Desire for social contact, not empathy, may explain “rescue” behavior in rats

Abstract

Ben-Ami Bartal et al. (Science 334:1427–1430, 2011) showed that a rat in an open space (free rat) would touch the front door of a restraining tube to open its rear door, thereby enabling a rat trapped within (trapped rat) to enter a larger space that was farther away from the free rat. Since opening the rear door distanced the trapped rat from the free rat, Ben-Ami Bartal et al. argued free-rat behavior could not be motivated by the pursuit of social contact. Instead, this rat was empathically motivated, its goal being to reduce the presumed distress of the rat trapped in the restraining tube. In two experiments, we show that (a) a free rat will not learn to touch the front door to open the rear door when it is the first condition of the experiment; (b) over time, a trapped rat will often return to a restraining tube despite its presumed aversiveness; and (c) a free rat experienced in touching the front door will continue to touch it even if touching does not free the trapped rat. We explain these results and Ben-Ami Bartal et al.’s in terms of two processes, neophobia and the pursuit of social contact. When first placed in a restraining tube, neophobia causes the trapped rat to escape the tube when the rear door is opened. Across sessions, neophobia diminishes, permitting the rats’ pursuit of social contact to emerge and dominate free- and trapped-rat behavior.

This is a preview of subscription content, log in to check access.

Fig. 1
Fig. 2
Fig. 3
Fig. 4
Fig. 5
Fig. 6

References

  1. Ben-Ami Bartal I, Decety J, Mason P (2011) Empathy and pro-social behavior in rats. Science 334:1427–1430

    PubMed  Article  Google Scholar 

  2. Brosnan SF, de Waal FBM (2003) Monkeys reject unequal pay. Nature 425:297–299

    CAS  PubMed  Article  Google Scholar 

  3. Burkart JM, Fehr E, Efferson C, van Schaik CP (2007) Other-regarding preferences in a non-human primate: common marmosets provision food altruistically. Proc Natl Acad Sci USA 104:19762–19766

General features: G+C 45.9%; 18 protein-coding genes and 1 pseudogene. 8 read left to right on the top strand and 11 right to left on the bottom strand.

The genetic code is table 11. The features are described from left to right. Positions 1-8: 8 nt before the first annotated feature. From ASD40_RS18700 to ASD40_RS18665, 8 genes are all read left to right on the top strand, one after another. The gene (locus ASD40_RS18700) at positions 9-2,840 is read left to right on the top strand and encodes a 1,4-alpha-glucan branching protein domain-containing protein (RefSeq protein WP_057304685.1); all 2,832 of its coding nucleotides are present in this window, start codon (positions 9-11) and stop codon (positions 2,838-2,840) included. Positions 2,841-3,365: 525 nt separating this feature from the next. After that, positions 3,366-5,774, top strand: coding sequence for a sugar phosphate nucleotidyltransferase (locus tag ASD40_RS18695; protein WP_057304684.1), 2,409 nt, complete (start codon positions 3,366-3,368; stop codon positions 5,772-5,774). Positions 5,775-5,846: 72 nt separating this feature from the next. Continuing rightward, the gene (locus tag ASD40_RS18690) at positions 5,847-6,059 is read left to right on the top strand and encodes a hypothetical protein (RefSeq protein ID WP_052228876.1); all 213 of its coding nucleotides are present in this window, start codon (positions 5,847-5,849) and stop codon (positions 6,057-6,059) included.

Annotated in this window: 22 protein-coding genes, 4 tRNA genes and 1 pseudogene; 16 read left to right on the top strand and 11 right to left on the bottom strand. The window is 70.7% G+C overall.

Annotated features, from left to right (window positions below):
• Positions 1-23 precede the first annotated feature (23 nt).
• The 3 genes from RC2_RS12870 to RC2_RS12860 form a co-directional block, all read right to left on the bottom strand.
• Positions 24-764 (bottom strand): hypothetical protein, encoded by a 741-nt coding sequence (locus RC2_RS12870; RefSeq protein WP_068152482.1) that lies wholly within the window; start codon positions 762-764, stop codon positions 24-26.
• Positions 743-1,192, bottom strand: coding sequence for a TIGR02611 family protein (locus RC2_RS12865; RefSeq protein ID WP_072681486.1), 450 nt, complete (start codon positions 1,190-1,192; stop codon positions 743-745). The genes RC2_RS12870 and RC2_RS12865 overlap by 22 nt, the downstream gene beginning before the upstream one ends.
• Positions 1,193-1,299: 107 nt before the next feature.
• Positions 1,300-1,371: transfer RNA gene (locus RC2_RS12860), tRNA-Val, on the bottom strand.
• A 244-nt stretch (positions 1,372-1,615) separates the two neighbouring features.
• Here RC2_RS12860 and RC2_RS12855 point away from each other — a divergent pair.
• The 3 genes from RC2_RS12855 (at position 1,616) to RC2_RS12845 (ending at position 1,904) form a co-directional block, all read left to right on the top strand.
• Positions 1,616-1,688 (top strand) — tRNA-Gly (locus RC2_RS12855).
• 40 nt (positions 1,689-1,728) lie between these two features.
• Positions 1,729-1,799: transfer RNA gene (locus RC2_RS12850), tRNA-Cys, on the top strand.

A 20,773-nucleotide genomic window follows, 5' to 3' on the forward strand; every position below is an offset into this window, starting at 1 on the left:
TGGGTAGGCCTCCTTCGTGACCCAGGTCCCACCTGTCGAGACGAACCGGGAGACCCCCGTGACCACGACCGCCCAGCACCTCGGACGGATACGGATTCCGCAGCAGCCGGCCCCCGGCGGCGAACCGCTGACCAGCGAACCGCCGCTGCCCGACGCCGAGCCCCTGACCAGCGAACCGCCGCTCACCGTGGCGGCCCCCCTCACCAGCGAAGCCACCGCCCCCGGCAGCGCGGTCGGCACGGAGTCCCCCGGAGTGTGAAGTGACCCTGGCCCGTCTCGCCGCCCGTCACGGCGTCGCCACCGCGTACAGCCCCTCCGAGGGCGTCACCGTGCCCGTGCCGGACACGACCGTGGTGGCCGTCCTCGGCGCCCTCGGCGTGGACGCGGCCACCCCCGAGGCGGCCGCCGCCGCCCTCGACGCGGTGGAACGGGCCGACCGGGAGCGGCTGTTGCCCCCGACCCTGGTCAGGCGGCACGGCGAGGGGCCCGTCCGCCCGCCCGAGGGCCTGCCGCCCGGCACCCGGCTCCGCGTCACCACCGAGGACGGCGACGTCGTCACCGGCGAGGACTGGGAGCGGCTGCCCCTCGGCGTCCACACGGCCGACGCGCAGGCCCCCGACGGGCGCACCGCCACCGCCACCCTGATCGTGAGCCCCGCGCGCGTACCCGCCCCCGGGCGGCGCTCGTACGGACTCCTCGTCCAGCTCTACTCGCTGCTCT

CAS  PubMed Central  PubMed  Article  Google Scholar 

  4. Chen MK, Lakshminarayanan V, Santos LR (2006) How basic are behavioral biases? Evidence from capuchin monkey trading behavior. J Polit Econ 114:517–537

    Article  Google Scholar 

  5. Colman AD, Liebod KE, Boren JJ (1989) A method for studying altruism in monkeys. Psychol Rec 19:401–405

    Google Scholar 

  6. Cowan PE (1977) Neophobia and neophilia: new-object and new-place reactions in three Rattus species. J Comp Physiol Psychol 91:63–71

    Article  Google Scholar 

  7. de Waal FBM (2012) The antiquity of empathy. Science 336:874–876

    PubMed  Article  Google Scholar 

  8. de Waal FBM, Leirngruber K, Greenberg AR (2008) Giving is self-rewarding for monkeys. Proc Natl Acad Sci USA 105:13685–13689

    PubMed Central  PubMed  Article  Google Scholar 

  9. Decety J, Norman GJ, Berntson GG, Cacioppo JT (2012) A neurobehavioral evolutionary perspective on the mechanisms underlying empathy. Prog Neurobiol 98:38–48

    PubMed  Article  Google Scholar 

  10. Ennaceur A, Michalikova S, Chazot PL (2009) Do rats really express neophobia towards novel objects? Experimental evidence from exposure to novelty and to an object recognition task in an open space and an enclosed space. Behav Brain Res 197:417–434

    CAS  PubMed  Article  Google Scholar 

  11. Fontenot MB, Watson SL, Roberts KA, Miller RW (2007) Effects of food preferences on token exchange and behavioural responses to inequality in tufted capuchin monkeys, Cebus apella. Anim Behav 74:487–496